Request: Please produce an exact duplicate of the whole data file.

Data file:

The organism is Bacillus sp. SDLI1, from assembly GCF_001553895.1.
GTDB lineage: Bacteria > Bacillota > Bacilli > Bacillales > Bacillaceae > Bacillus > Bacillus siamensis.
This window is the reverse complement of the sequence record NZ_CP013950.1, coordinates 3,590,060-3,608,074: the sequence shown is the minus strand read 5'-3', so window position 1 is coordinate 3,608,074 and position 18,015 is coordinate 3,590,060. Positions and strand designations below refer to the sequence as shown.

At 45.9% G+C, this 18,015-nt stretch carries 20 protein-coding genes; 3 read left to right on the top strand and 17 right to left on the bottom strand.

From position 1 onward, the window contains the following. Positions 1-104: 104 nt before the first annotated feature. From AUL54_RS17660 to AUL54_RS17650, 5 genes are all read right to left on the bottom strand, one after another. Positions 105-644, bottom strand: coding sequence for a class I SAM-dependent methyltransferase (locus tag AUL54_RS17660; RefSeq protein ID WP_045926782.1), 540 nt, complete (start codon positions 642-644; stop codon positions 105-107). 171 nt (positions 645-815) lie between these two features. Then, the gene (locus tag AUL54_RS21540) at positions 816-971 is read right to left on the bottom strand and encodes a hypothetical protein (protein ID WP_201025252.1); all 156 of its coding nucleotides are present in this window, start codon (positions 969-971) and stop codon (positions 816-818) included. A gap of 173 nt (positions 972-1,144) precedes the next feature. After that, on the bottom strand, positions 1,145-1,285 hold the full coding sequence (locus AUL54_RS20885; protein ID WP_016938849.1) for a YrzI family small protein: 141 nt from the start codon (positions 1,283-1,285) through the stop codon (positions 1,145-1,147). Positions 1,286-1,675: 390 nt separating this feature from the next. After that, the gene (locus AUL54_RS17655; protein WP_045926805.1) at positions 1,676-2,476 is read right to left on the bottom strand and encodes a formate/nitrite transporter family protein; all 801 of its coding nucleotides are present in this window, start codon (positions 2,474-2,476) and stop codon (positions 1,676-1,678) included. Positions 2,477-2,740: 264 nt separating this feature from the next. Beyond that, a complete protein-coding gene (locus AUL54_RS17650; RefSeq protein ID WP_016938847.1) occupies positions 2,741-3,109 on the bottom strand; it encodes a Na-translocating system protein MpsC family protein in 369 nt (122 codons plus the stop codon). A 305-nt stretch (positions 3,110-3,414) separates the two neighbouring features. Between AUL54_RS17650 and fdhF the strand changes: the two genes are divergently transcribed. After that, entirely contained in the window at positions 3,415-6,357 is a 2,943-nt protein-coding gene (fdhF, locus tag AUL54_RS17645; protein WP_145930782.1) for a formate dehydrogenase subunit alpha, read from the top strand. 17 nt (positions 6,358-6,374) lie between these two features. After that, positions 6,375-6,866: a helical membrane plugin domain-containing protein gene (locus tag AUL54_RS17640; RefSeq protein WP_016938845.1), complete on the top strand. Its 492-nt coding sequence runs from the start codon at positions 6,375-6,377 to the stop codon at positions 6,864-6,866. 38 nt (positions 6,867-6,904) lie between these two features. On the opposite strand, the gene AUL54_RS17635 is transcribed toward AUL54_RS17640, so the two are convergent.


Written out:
The organism is Bacillus sp. SDLI1, from assembly GCF_001553895.1.
GTDB lineage: Bacteria > Bacillota > Bacilli > Bacillales > Bacillaceae > Bacillus > Bacillus siamensis.
This window is the reverse complement of the sequence record NZ_CP013950.1, coordinates 3,590,060-3,608,074: the sequence shown is the minus strand read 5'-3', so window position 1 is coordinate 3,608,074 and position 18,015 is coordinate 3,590,060. Positions and strand designations below refer to the sequence as shown.

At 45.9% G+C, this 18,015-nt stretch carries 20 protein-coding genes; 3 read left to right on the top strand and 17 right to left on the bottom strand.

From position 1 onward, the window contains the following. Positions 1-104: 104 nt before the first annotated feature. From AUL54_RS17660 to AUL54_RS17650, 5 genes are all read right to left on the bottom strand, one after another. Positions 105-644, bottom strand: coding sequence for a class I SAM-dependent methyltransferase (locus tag AUL54_RS17660; RefSeq protein ID WP_045926782.1), 540 nt, complete (start codon positions 642-644; stop codon positions 105-107). 171 nt (positions 645-815) lie between these two features. Then, the gene (locus tag AUL54_RS21540) at positions 816-971 is read right to left on the bottom strand and encodes a hypothetical protein (protein ID WP_201025252.1); all 156 of its coding nucleotides are present in this window, start codon (positions 969-971) and stop codon (positions 816-818) included. A gap of 173 nt (positions 972-1,144) precedes the next feature. After that, on the bottom strand, positions 1,145-1,285 hold the full coding sequence (locus AUL54_RS20885; protein ID WP_016938849.1) for a YrzI family small protein: 141 nt from the start codon (positions 1,283-1,285) through the stop codon (positions 1,145-1,147). Positions 1,286-1,675: 390 nt separating this feature from the next. After that, the gene (locus AUL54_RS17655; protein WP_045926805.1) at positions 1,676-2,476 is read right to left on the bottom strand and encodes a formate/nitrite transporter family protein; all 801 of its coding nucleotides are present in this window, start codon (positions 2,474-2,476) and stop codon (positions 1,676-1,678) included. Positions 2,477-2,740: 264 nt separating this feature from the next. Beyond that, a complete protein-coding gene (locus AUL54_RS17650; RefSeq protein ID WP_016938847.1) occupies positions 2,741-3,109 on the bottom strand; it encodes a Na-translocating system protein MpsC family protein in 369 nt (122 codons plus the stop codon). A 305-nt stretch (positions 3,110-3,414) separates the two neighbouring features. Between AUL54_RS17650 and fdhF the strand changes: the two genes are divergently transcribed. After that, entirely contained in the window at positions 3,415-6,357 is a 2,943-nt protein-coding gene (fdhF, locus tag AUL54_RS17645; protein WP_145930782.1) for a formate dehydrogenase subunit alpha, read from the top strand. 17 nt (positions 6,358-6,374) lie between these two features. After that, positions 6,375-6,866: a helical membrane plugin domain-containing protein gene (locus tag AUL54_RS17640; RefSeq protein WP_016938845.1), complete on the top strand. Its 492-nt coding sequence runs from the start codon at positions 6,375-6,377 to the stop codon at positions 6,864-6,866. 38 nt (positions 6,867-6,904) lie between these two features. On the opposite strand, the gene AUL54_RS17635 is transcribed toward AUL54_RS17640, so the two are convergent.